A New Horizon for Urban Scholarship

In its first year of existence, the Banister Fletcher Global Fellowship, offered in partnership by the University of London Institute in Paris, the Bartlett School of Architecture (UCL) and Queen Mary University of London, has been delighted to see Dr Min Kyung Lee's programme in Urban Quantification receive such strong interest from scholars and students around the world.

A New Horizon for Urban Scholarship

In its first year of existence, the Banister Fletcher Global Fellowship, offered in partnership by the University of London Institute in Paris, the Bartlett School of Architecture (UCL) and Queen Mary University of London, has been delighted to see Dr Min Kyung Lee's programme in Urban Quantification receive such strong interest from scholars and students around the world.

Opening with a keynote lecture ‘The Geometry of Modern Paris’, the first part of this programme gathered architectural and art historians, digital humanities scholars and colonial historians to discuss the significance of methods of counting and displaying quantitative data for the organization and entrenchment of social relations. After Dr Min Kyung Lee’s meticulous attention to maps and the shape they dictate, the panel conversation ‘Mapping and Measures’ was a lively exchange that spanned Canadian land rights to GPS technology, the registers of the slave trade to Rem Koolhaas’s vision of and for Lagos. You can catch up with both of these events here

The second part of this series will start on Tuesday 18 May with Dr Min Kyung lee’s second keynote lecture ‘The Quantification of Urban Spaces’ in which she will be looking at Interwar France and how military methodology dictated the emerging field of urbanism. See here for more details and to register.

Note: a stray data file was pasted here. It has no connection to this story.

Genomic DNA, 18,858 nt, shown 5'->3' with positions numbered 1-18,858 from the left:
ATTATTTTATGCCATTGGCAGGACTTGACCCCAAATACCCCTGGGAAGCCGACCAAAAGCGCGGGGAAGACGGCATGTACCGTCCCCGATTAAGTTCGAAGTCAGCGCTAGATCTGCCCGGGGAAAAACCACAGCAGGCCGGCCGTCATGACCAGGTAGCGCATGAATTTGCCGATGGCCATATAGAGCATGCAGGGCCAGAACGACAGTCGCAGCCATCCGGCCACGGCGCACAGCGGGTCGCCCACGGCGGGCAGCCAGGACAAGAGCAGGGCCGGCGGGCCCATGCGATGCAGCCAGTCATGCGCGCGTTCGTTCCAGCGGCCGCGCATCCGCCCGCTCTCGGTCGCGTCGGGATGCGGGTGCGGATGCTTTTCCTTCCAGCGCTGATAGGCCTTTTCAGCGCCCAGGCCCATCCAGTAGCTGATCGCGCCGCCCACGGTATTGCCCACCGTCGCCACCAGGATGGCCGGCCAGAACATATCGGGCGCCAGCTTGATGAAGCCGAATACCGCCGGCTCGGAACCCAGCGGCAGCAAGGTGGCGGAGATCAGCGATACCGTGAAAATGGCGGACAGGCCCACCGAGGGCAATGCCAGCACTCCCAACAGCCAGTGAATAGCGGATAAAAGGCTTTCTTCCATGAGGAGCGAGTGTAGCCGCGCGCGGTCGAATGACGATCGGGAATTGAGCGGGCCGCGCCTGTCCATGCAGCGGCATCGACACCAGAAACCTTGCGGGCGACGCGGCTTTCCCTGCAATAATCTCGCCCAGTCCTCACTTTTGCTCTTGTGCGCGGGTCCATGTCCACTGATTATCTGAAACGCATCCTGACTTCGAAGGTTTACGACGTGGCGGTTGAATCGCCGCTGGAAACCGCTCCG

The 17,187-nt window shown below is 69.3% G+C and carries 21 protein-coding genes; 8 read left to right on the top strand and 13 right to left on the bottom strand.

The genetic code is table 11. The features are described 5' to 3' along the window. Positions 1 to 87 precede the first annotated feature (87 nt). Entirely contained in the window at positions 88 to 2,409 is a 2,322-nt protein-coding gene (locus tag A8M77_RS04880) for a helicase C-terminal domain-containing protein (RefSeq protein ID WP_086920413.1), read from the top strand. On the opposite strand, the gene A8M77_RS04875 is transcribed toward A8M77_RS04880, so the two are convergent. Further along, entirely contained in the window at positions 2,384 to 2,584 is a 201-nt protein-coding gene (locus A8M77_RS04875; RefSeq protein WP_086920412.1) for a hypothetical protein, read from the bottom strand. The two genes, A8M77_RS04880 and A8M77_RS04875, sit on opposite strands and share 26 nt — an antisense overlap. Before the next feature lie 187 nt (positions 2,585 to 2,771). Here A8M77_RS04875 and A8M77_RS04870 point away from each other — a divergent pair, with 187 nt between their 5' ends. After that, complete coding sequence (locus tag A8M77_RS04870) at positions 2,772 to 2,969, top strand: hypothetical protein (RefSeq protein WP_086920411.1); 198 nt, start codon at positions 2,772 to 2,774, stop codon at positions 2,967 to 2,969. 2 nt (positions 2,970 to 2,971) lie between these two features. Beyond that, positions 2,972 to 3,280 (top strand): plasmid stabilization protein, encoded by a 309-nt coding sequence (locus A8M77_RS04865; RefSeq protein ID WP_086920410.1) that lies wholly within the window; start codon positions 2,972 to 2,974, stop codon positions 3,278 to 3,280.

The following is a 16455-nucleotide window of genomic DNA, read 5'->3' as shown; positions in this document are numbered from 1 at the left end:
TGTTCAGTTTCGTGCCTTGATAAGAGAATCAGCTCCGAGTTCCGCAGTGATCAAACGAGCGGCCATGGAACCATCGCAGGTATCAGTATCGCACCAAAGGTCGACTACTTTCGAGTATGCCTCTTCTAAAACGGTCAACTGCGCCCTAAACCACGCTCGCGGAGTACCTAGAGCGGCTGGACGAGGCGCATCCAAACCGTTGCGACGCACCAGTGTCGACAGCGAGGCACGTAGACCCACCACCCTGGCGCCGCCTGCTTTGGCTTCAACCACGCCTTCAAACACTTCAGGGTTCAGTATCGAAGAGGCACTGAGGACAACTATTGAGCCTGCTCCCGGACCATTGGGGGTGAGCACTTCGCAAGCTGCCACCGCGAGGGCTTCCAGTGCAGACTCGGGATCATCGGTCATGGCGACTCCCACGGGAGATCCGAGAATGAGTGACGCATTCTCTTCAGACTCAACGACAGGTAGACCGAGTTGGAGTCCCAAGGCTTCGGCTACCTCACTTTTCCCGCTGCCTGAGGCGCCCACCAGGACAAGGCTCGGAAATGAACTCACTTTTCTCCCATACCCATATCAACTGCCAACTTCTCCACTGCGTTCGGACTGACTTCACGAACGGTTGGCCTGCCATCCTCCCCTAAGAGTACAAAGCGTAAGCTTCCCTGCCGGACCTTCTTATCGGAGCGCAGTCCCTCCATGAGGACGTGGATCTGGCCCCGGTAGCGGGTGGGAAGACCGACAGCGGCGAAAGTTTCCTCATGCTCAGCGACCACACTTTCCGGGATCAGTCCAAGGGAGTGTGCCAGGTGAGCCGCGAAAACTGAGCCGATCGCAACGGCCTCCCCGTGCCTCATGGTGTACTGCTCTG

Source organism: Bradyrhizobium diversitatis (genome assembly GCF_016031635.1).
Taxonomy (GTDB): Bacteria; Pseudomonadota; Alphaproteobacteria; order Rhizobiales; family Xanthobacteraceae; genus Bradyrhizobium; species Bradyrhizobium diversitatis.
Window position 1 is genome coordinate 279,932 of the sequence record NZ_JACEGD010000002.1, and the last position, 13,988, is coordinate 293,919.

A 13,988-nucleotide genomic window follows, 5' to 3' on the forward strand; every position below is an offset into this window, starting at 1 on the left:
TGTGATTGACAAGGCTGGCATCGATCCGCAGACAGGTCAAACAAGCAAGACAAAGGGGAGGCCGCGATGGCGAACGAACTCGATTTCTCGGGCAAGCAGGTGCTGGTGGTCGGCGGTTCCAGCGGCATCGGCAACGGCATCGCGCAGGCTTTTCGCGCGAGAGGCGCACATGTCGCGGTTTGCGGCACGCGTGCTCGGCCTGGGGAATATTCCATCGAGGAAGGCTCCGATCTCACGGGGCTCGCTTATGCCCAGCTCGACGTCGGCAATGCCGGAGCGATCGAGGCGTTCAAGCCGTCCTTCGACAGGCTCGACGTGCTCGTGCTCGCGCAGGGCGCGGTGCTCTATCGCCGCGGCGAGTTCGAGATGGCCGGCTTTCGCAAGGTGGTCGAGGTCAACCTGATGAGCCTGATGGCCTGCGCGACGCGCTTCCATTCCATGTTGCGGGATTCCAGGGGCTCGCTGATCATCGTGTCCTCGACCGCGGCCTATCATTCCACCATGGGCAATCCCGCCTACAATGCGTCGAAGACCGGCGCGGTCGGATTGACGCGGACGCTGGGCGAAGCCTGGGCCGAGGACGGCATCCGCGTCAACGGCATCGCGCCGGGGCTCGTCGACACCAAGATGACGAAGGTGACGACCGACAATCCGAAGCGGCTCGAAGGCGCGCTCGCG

This will be followed by a second panel conversation and workshop on ‘Speculation and Mismeasures’, gathering a group of international scholars from the fields of architecture and art history, urbanism, sociology and law. Together they will be discussing how practices of quantification have created speculative practices on economic and political terms. How have these practices impacted on the world, our lives, and our relationships? How have they brought confusion, distortions and misunderstandings while claiming clarity and transparency? See here for more details and to register. 

Kuala Lumpur city view, tall skyscrapers with haze. Photo by Ishan SeeFromTheSky from Unsplash

Banister Fletcher Fellowship

The University of London is also pleased to announce that applications are invited for the second iteration of this Fellowship opportunity.

All events will be delivered online. The workshops are aimed at graduate students and junior faculty drawn from the partner institutions of ULIP, UCL and QMUL, but participation is welcome from interested parties coming from other places, and if you are interested in participating or have further questions about this Fellowship, you are warmly invited to get in touch with Anna-Louise Milne on anna-louise.milne@ulip.lon.ac.uk